I will always be a fan of mid-century style homes. Their open concept, angled ceilings and large windows make for such dramatic spaces. This home was built in 1955 and had never been renovated. Mark Ashby Design and Rick +Cindy Black Architects worked together to bring this home back to life, adding terrazzo floors throughout, redesigned the kitchen + sunken den + bathrooms and added a bathing sunroom.
Photos: Clay Grier
This restored 1843 carriage house in Charleston, South Carolina is so beautiful I could cry. I don’t care in the slightest what the main house looks like I’m so smitten by the beauty of this. By G.P. Schafer Architect.
When vintage meets bohemian meets traditional in a cabin-like, autumn setting. This 3800 sq ft home in Marin County (San Francisco Bay area) was renovated and expanded by G.P. Schafer Architect, who retained the original 1870’s cabin elements. It is so inviting and full of charm. I could not love this more. Interior design by Rita Konig.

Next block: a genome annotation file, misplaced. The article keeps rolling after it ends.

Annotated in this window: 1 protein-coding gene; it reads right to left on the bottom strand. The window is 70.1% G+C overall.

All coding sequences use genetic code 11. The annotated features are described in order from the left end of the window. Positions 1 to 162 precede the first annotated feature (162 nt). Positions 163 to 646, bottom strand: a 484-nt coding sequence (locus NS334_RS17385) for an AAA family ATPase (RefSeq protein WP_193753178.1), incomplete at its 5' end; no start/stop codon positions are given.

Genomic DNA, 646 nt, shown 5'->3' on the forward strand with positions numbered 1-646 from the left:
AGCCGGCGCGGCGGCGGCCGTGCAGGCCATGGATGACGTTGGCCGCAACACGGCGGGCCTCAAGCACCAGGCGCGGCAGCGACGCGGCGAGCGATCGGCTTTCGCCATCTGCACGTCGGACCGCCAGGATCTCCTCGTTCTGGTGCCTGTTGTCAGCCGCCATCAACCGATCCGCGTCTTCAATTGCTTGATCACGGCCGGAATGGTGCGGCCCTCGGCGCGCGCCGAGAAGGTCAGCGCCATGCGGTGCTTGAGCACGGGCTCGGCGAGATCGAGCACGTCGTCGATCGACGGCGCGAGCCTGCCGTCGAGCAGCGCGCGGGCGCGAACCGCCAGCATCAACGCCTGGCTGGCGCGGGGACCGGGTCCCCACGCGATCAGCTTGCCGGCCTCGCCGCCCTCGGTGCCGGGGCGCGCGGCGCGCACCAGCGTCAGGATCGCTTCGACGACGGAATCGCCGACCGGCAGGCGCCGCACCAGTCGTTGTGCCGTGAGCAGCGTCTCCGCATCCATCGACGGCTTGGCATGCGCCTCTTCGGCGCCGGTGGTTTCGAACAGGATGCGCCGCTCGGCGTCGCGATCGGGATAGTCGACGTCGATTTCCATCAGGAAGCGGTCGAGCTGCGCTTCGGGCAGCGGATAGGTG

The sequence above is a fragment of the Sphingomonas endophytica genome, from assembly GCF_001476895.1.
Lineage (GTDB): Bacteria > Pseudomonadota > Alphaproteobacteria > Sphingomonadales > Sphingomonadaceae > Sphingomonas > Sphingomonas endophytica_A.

I’m dead. This home is absolutely incredible. Sooooo much space! I can’t even imagine. Set within 27 acres of grounds including two lakes and a wood. The property’s immaculate facade gives an indication of the extensive renovation works which have transformed the house from an almost derelict pile to the exceptional family home it is today. Arranged over three floors, this home is approx 8,000 sq ft in total and boasts six bedrooms all en-suite, a gym, three reception rooms, a large dining room and open plan kitchen and breakfast room. The impressive entrance hall has a large format checkerboard floor made from highly polished stone, and high ceilings with exposed oak beams. Available as a location home via Shoot Factory.
A renovation of a duplex in a Brooklyn townhouse that went oh so very right. The architectural details in this home are spectacular. A renovation of a renovation. The lower duplex of a Clinton Hill townhouse was purchased somewhat half way renovated by a developer. The floor plan worked but it just wasn’t right. Plus light was lacking even on the gracious parlor floor. Some plan adjustments, window alterations and general cleaning up of misplaced casings and moldings made the difference. Together with a more neutral palette (imagine former blue walls) to offer a background for the varied art pieces from the client, the duplex transformed into a new form of its former elegance. By vonDALWIG Architecture.